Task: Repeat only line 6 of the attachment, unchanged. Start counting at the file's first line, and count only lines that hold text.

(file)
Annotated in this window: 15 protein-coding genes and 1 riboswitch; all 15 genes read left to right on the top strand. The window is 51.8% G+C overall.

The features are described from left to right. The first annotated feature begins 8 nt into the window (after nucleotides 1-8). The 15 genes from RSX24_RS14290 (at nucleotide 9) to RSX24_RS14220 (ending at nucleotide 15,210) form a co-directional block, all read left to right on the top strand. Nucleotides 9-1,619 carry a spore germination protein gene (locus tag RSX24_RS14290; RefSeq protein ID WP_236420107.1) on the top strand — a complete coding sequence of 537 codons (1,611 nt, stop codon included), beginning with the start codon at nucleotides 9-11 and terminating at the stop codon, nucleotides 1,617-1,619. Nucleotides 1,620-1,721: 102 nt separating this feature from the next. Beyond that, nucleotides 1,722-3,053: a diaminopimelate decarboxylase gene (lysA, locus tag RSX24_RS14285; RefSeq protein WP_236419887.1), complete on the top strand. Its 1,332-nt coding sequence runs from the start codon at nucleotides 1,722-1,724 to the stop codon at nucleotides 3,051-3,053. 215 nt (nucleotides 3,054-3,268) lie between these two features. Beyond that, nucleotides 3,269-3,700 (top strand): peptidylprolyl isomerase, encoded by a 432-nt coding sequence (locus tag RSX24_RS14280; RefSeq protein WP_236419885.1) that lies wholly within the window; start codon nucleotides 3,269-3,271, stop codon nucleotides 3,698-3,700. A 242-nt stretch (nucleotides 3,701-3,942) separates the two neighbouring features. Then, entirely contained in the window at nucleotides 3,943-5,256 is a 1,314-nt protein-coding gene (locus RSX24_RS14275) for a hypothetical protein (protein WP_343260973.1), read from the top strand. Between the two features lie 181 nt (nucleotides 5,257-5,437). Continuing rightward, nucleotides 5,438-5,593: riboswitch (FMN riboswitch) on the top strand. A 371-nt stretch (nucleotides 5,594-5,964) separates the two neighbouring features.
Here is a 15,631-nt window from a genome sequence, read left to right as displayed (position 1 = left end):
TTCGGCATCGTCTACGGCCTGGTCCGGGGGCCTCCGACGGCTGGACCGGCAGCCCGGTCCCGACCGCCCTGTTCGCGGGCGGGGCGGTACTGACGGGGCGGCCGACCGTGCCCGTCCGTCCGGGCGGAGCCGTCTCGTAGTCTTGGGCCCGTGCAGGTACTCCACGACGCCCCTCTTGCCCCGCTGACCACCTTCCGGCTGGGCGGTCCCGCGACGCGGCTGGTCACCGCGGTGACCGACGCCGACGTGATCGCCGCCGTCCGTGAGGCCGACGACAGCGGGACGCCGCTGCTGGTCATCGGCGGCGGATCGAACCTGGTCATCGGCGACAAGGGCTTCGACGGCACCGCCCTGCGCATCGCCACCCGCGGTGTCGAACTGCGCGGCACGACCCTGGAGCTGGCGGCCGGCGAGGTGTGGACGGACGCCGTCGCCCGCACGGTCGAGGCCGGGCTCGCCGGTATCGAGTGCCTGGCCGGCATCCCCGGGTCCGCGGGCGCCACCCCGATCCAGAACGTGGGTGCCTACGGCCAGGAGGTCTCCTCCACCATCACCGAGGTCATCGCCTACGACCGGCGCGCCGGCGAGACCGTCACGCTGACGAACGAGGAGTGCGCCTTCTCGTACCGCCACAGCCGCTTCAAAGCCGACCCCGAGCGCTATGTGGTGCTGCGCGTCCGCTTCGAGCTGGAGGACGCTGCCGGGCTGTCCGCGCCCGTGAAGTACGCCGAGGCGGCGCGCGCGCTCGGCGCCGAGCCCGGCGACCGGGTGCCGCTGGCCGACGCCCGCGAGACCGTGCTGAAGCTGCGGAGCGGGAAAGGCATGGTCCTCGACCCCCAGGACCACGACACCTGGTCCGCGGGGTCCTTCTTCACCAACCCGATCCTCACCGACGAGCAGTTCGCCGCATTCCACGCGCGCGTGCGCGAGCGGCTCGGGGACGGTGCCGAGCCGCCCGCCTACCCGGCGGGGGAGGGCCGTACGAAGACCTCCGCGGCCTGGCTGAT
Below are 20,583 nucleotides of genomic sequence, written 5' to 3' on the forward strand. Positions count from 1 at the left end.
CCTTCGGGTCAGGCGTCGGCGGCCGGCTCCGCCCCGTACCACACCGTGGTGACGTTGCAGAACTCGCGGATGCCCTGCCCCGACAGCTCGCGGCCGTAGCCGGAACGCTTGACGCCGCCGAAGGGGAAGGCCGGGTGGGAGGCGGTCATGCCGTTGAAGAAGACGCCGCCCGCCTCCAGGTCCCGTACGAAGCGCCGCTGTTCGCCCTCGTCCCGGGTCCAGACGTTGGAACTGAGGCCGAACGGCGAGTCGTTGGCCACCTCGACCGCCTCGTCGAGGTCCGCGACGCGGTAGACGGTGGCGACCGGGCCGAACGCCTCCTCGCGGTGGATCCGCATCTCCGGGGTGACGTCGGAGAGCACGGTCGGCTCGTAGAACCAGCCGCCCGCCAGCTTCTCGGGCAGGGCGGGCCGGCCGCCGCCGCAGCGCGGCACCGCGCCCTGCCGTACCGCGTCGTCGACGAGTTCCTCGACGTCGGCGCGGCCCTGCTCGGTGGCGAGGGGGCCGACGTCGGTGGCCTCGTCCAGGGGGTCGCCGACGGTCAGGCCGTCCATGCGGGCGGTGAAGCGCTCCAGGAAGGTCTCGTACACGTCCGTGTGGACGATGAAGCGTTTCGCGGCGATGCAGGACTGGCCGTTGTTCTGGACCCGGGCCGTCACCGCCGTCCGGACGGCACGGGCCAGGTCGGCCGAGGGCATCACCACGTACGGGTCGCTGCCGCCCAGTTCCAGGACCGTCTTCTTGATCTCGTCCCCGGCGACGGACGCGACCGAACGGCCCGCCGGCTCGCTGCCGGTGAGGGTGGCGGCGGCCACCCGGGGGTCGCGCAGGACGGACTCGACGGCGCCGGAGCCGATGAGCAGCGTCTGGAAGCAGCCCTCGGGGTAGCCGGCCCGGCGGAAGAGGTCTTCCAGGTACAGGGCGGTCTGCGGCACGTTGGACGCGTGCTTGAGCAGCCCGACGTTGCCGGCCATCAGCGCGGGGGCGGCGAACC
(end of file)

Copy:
CCTTCGGGTCAGGCGTCGGCGGCCGGCTCCGCCCCGTACCACACCGTGGTGACGTTGCAGAACTCGCGGATGCCCTGCCCCGACAGCTCGCGGCCGTAGCCGGAACGCTTGACGCCGCCGAAGGGGAAGGCCGGGTGGGAGGCGGTCATGCCGTTGAAGAAGACGCCGCCCGCCTCCAGGTCCCGTACGAAGCGCCGCTGTTCGCCCTCGTCCCGGGTCCAGACGTTGGAACTGAGGCCGAACGGCGAGTCGTTGGCCACCTCGACCGCCTCGTCGAGGTCCGCGACGCGGTAGACGGTGGCGACCGGGCCGAACGCCTCCTCGCGGTGGATCCGCATCTCCGGGGTGACGTCGGAGAGCACGGTCGGCTCGTAGAACCAGCCGCCCGCCAGCTTCTCGGGCAGGGCGGGCCGGCCGCCGCCGCAGCGCGGCACCGCGCCCTGCCGTACCGCGTCGTCGACGAGTTCCTCGACGTCGGCGCGGCCCTGCTCGGTGGCGAGGGGGCCGACGTCGGTGGCCTCGTCCAGGGGGTCGCCGACGGTCAGGCCGTCCATGCGGGCGGTGAAGCGCTCCAGGAAGGTCTCGTACACGTCCGTGTGGACGATGAAGCGTTTCGCGGCGATGCAGGACTGGCCGTTGTTCTGGACCCGGGCCGTCACCGCCGTCCGGACGGCACGGGCCAGGTCGGCCGAGGGCATCACCACGTACGGGTCGCTGCCGCCCAGTTCCAGGACCGTCTTCTTGATCTCGTCCCCGGCGACGGACGCGACCGAACGGCCCGCCGGCTCGCTGCCGGTGAGGGTGGCGGCGGCCACCCGGGGGTCGCGCAGGACGGACTCGACGGCGCCGGAGCCGATGAGCAGCGTCTGGAAGCAGCCCTCGGGGTAGCCGGCCCGGCGGAAGAGGTCTTCCAGGTACAGGGCGGTCTGCGGCACGTTGGACGCGTGCTTGAGCAGCCCGACGTTGCCGGCCATCAGCGCGGGGGCGGCGAACC